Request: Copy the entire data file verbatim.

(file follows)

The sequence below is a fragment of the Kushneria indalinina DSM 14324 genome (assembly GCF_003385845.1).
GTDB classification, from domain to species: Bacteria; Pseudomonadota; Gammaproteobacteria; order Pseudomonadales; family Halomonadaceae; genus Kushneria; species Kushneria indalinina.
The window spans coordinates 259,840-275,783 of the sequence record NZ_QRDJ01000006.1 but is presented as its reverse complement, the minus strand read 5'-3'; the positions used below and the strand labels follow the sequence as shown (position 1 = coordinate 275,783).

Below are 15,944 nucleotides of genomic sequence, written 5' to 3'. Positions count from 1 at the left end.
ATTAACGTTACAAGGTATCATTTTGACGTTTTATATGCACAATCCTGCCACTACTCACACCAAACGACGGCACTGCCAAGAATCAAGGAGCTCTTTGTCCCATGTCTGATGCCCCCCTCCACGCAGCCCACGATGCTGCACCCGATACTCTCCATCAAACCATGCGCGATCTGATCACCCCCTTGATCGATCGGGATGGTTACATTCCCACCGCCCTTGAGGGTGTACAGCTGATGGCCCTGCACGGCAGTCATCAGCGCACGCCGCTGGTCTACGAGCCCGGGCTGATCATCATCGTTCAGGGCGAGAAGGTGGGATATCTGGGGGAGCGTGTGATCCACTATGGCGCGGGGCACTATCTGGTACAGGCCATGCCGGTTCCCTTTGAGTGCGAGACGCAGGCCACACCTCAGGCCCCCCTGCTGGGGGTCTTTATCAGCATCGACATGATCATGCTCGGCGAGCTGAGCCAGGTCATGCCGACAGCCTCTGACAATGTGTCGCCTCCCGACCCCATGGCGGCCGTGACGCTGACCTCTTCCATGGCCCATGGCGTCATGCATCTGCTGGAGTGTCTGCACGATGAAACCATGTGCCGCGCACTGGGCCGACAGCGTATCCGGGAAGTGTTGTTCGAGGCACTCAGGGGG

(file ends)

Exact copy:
The sequence below is a fragment of the Kushneria indalinina DSM 14324 genome (assembly GCF_003385845.1).
GTDB classification, from domain to species: Bacteria; Pseudomonadota; Gammaproteobacteria; order Pseudomonadales; family Halomonadaceae; genus Kushneria; species Kushneria indalinina.
The window spans coordinates 259,840-275,783 of the sequence record NZ_QRDJ01000006.1 but is presented as its reverse complement, the minus strand read 5'-3'; the positions used below and the strand labels follow the sequence as shown (position 1 = coordinate 275,783).

Below are 15,944 nucleotides of genomic sequence, written 5' to 3'. Positions count from 1 at the left end.
ATTAACGTTACAAGGTATCATTTTGACGTTTTATATGCACAATCCTGCCACTACTCACACCAAACGACGGCACTGCCAAGAATCAAGGAGCTCTTTGTCCCATGTCTGATGCCCCCCTCCACGCAGCCCACGATGCTGCACCCGATACTCTCCATCAAACCATGCGCGATCTGATCACCCCCTTGATCGATCGGGATGGTTACATTCCCACCGCCCTTGAGGGTGTACAGCTGATGGCCCTGCACGGCAGTCATCAGCGCACGCCGCTGGTCTACGAGCCCGGGCTGATCATCATCGTTCAGGGCGAGAAGGTGGGATATCTGGGGGAGCGTGTGATCCACTATGGCGCGGGGCACTATCTGGTACAGGCCATGCCGGTTCCCTTTGAGTGCGAGACGCAGGCCACACCTCAGGCCCCCCTGCTGGGGGTCTTTATCAGCATCGACATGATCATGCTCGGCGAGCTGAGCCAGGTCATGCCGACAGCCTCTGACAATGTGTCGCCTCCCGACCCCATGGCGGCCGTGACGCTGACCTCTTCCATGGCCCATGGCGTCATGCATCTGCTGGAGTGTCTGCACGATGAAACCATGTGCCGCGCACTGGGCCGACAGCGTATCCGGGAAGTGTTGTTCGAGGCACTCAGGGGG